If President Trump’s trade deal with Beijing works as planned, Chinese purchases from American manufacturers and farmers will more than double over the next two years and American investors will finally be welcome to own some of China’s financial services companies.

Yet while the “Phase One” deal suggests the United States and China are drawing closer, the two countries actually are edging toward a partial economic divorce.

Away from the trade talks, the Commerce Department is poised to issue new regulations to prohibit exports of advanced technologies such as artificial intelligence to China. An interagency panel chaired by the Treasury Department is intensifying scrutiny of Chinese investments in cutting-edge U.S. companies. And the Justice Department last month announced its latest indictment of a Chinese national accused of pilfering U.S. trade secrets.

“Selective decoupling is really the unstated policy that’s driving all of this,” said David Hanke, a partner at Arent Fox, who worked on China-related issues while a staffer on the Senate Intelligence Committee.

China likewise is taking steps to extricate itself from a relationship of mutual dependence with the United States. After Chinese telecom giant ZTE was nearly put out of business by U.S. sanctions last year, Chinese President Xi Jinping re-emphasized efforts to reduce China’s reliance upon American high-tech suppliers. He also is pushing a state-backed campaign for Chinese companies to dominate 10 futuristic industries including artificial intelligence and new energy vehicles, with specific sector-by-sector market-share goals.

Indeed, tomorrow’s technology is the crux of the slow-motion split. After 40 years of ever-closer economic ties, including collaborating on Internet, computing and telecommunications breakthroughs, officials in Beijing and Washington increasingly see a potential enemy where they once saw a partner.


U.S. officials worry that depending upon Chinese components could leave critical military, communications and public transit systems vulnerable to sabotage or spying. The administration already has strictly limited the ability of China’s Huawei to buy American parts, barred U.S. government agencies from buying the company’s equipment and sought to persuade U.S. allies to keep the telecom giant out of their most advanced 5G networks.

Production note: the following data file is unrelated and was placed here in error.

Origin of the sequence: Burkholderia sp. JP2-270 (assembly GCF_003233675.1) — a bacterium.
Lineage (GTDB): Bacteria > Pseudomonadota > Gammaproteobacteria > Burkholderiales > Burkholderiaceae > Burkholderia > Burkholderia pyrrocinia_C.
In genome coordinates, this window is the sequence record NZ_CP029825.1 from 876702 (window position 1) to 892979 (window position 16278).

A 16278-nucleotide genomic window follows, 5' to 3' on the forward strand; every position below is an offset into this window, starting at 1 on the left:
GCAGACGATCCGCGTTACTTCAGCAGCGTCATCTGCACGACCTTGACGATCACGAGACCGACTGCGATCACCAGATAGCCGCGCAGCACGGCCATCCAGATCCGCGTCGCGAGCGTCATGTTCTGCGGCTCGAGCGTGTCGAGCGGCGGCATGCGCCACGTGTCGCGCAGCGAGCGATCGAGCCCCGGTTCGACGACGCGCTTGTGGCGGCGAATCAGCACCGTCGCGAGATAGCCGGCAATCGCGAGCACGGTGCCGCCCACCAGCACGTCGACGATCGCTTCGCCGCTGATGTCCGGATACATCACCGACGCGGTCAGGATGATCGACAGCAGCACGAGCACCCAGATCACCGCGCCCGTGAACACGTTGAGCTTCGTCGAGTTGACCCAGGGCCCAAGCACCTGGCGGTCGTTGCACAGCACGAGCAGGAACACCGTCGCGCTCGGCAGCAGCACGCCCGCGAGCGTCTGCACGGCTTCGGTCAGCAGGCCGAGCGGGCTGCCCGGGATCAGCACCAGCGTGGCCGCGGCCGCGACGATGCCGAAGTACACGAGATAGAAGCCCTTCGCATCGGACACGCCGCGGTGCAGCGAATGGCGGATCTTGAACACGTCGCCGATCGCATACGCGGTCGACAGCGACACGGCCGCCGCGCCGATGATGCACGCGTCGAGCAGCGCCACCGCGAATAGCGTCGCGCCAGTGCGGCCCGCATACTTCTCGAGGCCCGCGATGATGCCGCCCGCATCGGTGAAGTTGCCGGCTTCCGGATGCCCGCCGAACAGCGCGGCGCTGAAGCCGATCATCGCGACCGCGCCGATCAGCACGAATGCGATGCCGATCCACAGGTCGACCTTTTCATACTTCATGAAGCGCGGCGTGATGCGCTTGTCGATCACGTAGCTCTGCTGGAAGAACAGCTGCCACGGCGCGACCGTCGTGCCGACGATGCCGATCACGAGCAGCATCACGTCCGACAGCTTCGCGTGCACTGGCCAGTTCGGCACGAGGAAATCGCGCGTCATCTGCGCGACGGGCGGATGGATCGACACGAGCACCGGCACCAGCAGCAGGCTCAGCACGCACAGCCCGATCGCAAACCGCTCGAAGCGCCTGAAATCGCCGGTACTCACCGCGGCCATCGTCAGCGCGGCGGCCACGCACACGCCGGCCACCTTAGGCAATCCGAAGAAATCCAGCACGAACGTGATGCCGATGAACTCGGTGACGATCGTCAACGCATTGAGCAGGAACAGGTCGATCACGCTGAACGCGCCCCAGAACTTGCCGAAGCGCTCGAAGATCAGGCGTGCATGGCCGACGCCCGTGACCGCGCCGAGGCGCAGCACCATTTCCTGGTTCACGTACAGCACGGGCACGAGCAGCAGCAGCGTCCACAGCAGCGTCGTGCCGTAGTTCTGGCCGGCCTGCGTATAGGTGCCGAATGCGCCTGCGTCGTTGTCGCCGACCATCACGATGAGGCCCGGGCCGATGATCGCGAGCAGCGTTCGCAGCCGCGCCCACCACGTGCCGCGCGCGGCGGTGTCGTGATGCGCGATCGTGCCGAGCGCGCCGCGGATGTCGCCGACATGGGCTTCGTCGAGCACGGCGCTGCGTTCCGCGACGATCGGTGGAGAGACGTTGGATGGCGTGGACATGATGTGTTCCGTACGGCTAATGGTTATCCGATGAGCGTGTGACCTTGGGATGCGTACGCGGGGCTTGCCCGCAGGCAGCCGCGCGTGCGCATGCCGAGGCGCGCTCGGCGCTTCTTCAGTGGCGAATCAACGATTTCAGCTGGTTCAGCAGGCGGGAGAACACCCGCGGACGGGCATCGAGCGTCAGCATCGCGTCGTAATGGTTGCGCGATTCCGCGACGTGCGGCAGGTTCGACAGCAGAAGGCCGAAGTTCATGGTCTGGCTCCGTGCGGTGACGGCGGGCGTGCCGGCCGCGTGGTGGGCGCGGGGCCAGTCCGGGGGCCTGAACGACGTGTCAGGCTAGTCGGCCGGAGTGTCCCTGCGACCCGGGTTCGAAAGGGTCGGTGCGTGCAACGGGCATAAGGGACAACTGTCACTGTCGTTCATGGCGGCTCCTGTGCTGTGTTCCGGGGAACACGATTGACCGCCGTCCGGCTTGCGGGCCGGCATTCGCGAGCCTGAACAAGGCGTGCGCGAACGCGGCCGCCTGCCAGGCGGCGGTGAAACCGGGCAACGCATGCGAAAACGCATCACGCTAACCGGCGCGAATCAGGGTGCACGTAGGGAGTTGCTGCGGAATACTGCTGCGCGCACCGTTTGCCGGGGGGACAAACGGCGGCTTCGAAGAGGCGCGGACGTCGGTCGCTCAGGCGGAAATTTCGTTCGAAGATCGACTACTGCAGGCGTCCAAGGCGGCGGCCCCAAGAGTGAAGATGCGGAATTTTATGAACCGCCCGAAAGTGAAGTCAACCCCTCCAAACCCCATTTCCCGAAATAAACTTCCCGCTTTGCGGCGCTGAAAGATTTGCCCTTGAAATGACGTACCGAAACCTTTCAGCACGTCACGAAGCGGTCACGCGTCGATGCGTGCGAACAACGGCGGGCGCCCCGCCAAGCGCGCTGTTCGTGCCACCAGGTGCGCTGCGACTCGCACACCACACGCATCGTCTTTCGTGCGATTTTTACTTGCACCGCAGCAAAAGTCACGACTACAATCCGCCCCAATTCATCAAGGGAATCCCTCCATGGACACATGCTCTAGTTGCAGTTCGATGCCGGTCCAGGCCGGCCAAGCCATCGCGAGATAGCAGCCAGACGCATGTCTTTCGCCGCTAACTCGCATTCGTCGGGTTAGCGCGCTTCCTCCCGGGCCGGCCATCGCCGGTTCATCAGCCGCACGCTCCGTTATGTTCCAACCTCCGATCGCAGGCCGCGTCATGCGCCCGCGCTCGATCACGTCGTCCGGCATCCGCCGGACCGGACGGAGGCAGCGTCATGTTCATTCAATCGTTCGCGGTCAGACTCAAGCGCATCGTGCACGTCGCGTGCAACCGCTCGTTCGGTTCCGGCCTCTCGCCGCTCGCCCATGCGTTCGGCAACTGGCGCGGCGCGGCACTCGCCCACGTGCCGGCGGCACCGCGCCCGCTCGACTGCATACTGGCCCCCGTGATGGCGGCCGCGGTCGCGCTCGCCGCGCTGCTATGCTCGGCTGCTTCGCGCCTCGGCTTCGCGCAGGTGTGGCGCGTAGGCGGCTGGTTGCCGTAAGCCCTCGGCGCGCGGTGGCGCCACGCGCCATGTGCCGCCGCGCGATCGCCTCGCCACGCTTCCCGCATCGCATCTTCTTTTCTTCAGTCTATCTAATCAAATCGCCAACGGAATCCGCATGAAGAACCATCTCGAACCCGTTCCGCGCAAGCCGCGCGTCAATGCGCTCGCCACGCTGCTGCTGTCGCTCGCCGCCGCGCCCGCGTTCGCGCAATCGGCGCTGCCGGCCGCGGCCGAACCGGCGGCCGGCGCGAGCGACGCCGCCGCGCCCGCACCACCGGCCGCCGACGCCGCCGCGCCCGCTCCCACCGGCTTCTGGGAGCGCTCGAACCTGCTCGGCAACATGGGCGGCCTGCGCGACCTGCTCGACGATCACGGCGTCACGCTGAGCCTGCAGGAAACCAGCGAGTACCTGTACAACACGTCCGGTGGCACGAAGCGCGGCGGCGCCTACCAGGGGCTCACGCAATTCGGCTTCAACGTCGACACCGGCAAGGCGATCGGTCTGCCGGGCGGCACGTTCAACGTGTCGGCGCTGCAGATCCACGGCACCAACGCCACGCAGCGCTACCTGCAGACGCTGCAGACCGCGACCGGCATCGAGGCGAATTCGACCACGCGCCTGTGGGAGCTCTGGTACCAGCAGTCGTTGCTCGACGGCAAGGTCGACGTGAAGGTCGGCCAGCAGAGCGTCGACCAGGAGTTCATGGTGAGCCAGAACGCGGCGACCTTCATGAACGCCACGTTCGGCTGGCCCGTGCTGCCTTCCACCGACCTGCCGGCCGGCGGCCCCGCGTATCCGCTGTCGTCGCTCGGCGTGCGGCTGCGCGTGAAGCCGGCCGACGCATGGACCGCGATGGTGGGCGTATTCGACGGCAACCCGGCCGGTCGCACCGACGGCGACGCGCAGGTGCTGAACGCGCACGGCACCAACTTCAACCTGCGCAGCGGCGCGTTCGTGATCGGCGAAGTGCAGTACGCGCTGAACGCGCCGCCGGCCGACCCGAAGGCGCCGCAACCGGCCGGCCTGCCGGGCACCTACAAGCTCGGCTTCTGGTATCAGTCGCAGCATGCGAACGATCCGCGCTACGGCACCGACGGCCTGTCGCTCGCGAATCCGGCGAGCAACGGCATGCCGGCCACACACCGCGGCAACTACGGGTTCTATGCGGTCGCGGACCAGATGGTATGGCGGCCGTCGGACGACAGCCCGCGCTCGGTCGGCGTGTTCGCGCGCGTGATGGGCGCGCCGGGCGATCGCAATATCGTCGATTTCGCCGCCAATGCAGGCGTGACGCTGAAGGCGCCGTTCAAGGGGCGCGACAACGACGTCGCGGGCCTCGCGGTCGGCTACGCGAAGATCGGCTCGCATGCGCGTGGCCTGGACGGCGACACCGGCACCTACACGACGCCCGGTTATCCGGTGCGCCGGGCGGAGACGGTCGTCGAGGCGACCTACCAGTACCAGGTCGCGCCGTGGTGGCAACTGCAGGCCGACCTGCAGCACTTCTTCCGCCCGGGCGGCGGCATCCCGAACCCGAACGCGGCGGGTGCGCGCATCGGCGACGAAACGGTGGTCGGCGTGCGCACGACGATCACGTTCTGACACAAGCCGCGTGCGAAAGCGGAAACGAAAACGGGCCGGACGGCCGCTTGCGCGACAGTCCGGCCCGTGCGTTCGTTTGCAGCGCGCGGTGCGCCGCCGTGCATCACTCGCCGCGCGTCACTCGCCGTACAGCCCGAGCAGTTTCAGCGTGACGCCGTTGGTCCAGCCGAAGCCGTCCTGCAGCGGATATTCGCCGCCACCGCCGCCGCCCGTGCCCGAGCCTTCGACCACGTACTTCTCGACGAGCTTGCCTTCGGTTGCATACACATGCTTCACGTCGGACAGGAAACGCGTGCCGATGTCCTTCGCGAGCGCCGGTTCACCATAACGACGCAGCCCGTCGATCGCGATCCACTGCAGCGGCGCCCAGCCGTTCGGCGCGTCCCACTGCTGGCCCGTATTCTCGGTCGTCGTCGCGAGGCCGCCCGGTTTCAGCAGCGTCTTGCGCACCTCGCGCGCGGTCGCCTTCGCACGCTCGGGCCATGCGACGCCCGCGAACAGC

Commerce Secretary Wilbur Ross, front, and Treasury Secretary Steven Mnuchin during a meeting at the White House last month. Patrick Semansky/Associated Press

Last month, Commerce Secretary Wilbur Ross recommended evaluating on a case-by-case basis whether proposed purchases of any foreign information, communications and technology gear were in the national interest. The defense spending bill Trump signed earlier this month includes provisions aimed at avoiding suspect foreign telecommunications equipment, which analysts say are aimed mostly at China.

“Trump has set in motion an anti-China train that will not be derailed just because the Trade War has been temporarily settled,” Andrew Collier, managing director of Orient Capital Research, said via email.

Aftershocks from the trade conflict are encouraging multinational corporations to shift portions of their supply chains from China to other low-cost countries, including Vietnam and Malaysia. Continuing uncertainty about future tariff rates may chill business investment “at the expense of global economic growth,” wrote Collier, a Hong Kong-based adviser to institutional investors.

The tougher stance toward China enjoys bipartisan support on Capitol Hill. In a recent speech, Sen. Marco Rubio, R-Fla., a member of the Senate Foreign Relations Committee, warned that China was seeking to replace the United States as the “world leader in industries such as aerospace, quantum computing and industrial machinery” and needed to be stopped.